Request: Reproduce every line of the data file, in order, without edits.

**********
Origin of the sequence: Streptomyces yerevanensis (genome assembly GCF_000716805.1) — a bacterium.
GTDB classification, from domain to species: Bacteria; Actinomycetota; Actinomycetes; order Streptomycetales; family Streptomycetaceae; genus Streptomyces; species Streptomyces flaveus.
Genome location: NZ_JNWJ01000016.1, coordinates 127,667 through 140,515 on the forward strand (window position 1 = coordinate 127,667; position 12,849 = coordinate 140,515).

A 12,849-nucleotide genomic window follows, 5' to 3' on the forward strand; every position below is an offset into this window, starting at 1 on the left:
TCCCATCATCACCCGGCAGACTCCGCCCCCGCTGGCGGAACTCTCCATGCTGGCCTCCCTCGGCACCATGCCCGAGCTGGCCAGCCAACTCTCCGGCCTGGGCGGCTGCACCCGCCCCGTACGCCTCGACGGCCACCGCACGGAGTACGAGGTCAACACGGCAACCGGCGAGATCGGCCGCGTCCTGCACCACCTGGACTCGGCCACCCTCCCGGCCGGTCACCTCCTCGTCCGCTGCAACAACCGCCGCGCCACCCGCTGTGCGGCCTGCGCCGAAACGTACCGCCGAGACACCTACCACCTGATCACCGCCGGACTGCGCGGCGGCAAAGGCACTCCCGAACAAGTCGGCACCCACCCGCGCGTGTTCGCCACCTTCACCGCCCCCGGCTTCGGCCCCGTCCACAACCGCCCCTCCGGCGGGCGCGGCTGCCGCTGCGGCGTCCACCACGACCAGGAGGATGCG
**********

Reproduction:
Origin of the sequence: Streptomyces yerevanensis (genome assembly GCF_000716805.1) — a bacterium.
GTDB classification, from domain to species: Bacteria; Actinomycetota; Actinomycetes; order Streptomycetales; family Streptomycetaceae; genus Streptomyces; species Streptomyces flaveus.
Genome location: NZ_JNWJ01000016.1, coordinates 127,667 through 140,515 on the forward strand (window position 1 = coordinate 127,667; position 12,849 = coordinate 140,515).

A 12,849-nucleotide genomic window follows, 5' to 3' on the forward strand; every position below is an offset into this window, starting at 1 on the left:
TCCCATCATCACCCGGCAGACTCCGCCCCCGCTGGCGGAACTCTCCATGCTGGCCTCCCTCGGCACCATGCCCGAGCTGGCCAGCCAACTCTCCGGCCTGGGCGGCTGCACCCGCCCCGTACGCCTCGACGGCCACCGCACGGAGTACGAGGTCAACACGGCAACCGGCGAGATCGGCCGCGTCCTGCACCACCTGGACTCGGCCACCCTCCCGGCCGGTCACCTCCTCGTCCGCTGCAACAACCGCCGCGCCACCCGCTGTGCGGCCTGCGCCGAAACGTACCGCCGAGACACCTACCACCTGATCACCGCCGGACTGCGCGGCGGCAAAGGCACTCCCGAACAAGTCGGCACCCACCCGCGCGTGTTCGCCACCTTCACCGCCCCCGGCTTCGGCCCCGTCCACAACCGCCCCTCCGGCGGGCGCGGCTGCCGCTGCGGCGTCCACCACGACCAGGAGGATGCG